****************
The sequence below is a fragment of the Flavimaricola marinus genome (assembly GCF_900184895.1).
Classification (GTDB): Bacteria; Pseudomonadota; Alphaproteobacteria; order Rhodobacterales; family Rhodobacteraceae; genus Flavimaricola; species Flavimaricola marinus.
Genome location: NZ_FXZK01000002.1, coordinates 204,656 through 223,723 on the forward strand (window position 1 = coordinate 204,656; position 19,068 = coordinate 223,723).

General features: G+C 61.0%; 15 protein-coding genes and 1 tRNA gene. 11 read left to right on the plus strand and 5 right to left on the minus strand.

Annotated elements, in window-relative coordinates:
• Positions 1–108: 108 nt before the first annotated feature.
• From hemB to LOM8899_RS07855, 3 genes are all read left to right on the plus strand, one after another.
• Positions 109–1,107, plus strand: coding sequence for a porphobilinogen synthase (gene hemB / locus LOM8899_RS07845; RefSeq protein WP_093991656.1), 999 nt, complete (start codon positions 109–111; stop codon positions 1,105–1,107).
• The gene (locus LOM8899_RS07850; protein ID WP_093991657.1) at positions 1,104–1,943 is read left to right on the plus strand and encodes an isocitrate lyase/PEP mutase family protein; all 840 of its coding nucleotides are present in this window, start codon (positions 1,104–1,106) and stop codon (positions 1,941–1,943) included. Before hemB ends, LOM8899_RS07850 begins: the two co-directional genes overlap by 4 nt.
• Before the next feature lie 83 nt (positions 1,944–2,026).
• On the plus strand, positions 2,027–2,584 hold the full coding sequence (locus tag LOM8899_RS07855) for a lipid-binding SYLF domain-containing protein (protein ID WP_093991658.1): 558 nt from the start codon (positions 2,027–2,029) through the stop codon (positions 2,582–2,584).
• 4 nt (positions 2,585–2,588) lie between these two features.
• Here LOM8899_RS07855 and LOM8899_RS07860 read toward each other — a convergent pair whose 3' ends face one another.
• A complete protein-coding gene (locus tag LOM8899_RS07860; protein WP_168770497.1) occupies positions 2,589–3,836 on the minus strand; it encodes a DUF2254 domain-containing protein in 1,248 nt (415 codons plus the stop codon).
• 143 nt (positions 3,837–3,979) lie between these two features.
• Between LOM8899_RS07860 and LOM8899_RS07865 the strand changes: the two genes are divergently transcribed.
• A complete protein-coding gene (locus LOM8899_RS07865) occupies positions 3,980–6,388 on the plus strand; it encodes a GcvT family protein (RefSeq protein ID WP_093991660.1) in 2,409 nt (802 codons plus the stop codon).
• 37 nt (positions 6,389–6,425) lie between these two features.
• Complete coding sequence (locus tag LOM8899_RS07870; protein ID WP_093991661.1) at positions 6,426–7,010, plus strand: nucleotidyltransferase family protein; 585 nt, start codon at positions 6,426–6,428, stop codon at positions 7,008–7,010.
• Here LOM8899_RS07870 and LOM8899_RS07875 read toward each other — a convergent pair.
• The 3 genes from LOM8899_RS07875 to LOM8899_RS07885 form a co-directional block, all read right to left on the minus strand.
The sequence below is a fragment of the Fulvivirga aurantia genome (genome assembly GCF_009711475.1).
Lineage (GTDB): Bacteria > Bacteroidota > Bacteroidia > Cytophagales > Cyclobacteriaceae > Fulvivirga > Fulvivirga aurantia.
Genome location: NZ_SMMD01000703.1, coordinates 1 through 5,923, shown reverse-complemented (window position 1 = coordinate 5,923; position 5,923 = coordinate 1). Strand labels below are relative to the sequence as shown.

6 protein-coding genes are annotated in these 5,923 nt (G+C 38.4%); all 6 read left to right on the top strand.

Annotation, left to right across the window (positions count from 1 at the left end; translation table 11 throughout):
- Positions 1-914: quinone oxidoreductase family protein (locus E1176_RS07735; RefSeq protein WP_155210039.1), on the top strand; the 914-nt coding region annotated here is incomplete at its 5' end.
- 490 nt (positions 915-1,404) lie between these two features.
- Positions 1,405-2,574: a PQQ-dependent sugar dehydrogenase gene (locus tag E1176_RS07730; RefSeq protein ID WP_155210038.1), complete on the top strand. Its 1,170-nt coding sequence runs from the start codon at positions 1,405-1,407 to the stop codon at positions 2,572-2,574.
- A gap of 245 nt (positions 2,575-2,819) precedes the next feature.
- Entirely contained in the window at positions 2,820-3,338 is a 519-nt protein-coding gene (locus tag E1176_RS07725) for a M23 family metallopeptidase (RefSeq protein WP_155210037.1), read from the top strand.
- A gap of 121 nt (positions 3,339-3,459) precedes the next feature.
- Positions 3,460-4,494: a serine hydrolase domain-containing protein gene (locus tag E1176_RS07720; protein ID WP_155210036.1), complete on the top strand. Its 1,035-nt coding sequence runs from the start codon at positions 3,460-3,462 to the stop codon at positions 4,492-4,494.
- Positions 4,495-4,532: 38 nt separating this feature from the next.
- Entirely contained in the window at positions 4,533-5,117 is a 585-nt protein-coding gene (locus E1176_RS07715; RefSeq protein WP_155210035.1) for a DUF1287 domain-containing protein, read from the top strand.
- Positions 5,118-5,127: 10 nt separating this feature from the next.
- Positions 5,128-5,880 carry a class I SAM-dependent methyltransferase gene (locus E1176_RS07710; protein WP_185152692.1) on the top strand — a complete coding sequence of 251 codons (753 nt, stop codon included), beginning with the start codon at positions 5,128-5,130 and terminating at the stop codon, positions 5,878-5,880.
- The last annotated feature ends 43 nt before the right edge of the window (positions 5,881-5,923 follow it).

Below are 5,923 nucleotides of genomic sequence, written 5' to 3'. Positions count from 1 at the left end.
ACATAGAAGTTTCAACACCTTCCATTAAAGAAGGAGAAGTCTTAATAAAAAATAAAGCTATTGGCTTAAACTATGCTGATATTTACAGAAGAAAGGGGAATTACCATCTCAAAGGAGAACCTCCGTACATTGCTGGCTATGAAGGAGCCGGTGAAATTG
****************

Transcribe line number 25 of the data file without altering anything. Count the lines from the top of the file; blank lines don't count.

6 protein-coding genes are annotated in these 5,923 nt (G+C 38.4%); all 6 read left to right on the top strand.